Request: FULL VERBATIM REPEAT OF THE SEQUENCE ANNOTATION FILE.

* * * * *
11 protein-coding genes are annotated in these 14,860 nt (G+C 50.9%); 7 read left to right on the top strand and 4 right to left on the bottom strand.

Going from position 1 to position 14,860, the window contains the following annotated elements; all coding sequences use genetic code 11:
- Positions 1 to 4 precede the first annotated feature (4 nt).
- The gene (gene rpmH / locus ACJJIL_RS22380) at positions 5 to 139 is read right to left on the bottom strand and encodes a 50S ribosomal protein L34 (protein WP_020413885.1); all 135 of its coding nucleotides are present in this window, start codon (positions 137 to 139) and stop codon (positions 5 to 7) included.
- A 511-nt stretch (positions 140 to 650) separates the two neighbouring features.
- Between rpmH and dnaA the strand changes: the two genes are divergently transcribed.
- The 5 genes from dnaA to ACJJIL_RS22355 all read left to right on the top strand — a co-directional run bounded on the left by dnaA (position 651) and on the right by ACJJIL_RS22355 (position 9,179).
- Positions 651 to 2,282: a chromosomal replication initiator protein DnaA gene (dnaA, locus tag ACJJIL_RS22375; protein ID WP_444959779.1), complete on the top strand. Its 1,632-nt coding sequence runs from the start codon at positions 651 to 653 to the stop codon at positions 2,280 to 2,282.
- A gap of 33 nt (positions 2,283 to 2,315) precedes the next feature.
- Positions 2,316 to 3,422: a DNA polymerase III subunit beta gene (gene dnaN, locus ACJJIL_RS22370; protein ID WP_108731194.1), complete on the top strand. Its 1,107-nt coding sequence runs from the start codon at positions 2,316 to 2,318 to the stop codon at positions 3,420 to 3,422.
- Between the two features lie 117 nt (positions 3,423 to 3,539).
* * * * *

11 protein-coding genes are annotated in these 14,860 nt (G+C 50.9%); 7 read left to right on the top strand and 4 right to left on the bottom strand.

Going from position 1 to position 14,860, the window contains the following annotated elements; all coding sequences use genetic code 11:
- Positions 1 to 4 precede the first annotated feature (4 nt).
- The gene (gene rpmH / locus ACJJIL_RS22380) at positions 5 to 139 is read right to left on the bottom strand and encodes a 50S ribosomal protein L34 (protein WP_020413885.1); all 135 of its coding nucleotides are present in this window, start codon (positions 137 to 139) and stop codon (positions 5 to 7) included.
- A 511-nt stretch (positions 140 to 650) separates the two neighbouring features.
- Between rpmH and dnaA the strand changes: the two genes are divergently transcribed.
- The 5 genes from dnaA to ACJJIL_RS22355 all read left to right on the top strand — a co-directional run bounded on the left by dnaA (position 651) and on the right by ACJJIL_RS22355 (position 9,179).
- Positions 651 to 2,282: a chromosomal replication initiator protein DnaA gene (dnaA, locus tag ACJJIL_RS22375; protein ID WP_444959779.1), complete on the top strand. Its 1,632-nt coding sequence runs from the start codon at positions 651 to 653 to the stop codon at positions 2,280 to 2,282.
- A gap of 33 nt (positions 2,283 to 2,315) precedes the next feature.
- Positions 2,316 to 3,422: a DNA polymerase III subunit beta gene (gene dnaN, locus ACJJIL_RS22370; protein ID WP_108731194.1), complete on the top strand. Its 1,107-nt coding sequence runs from the start codon at positions 2,316 to 2,318 to the stop codon at positions 3,420 to 3,422.
- Between the two features lie 117 nt (positions 3,423 to 3,539).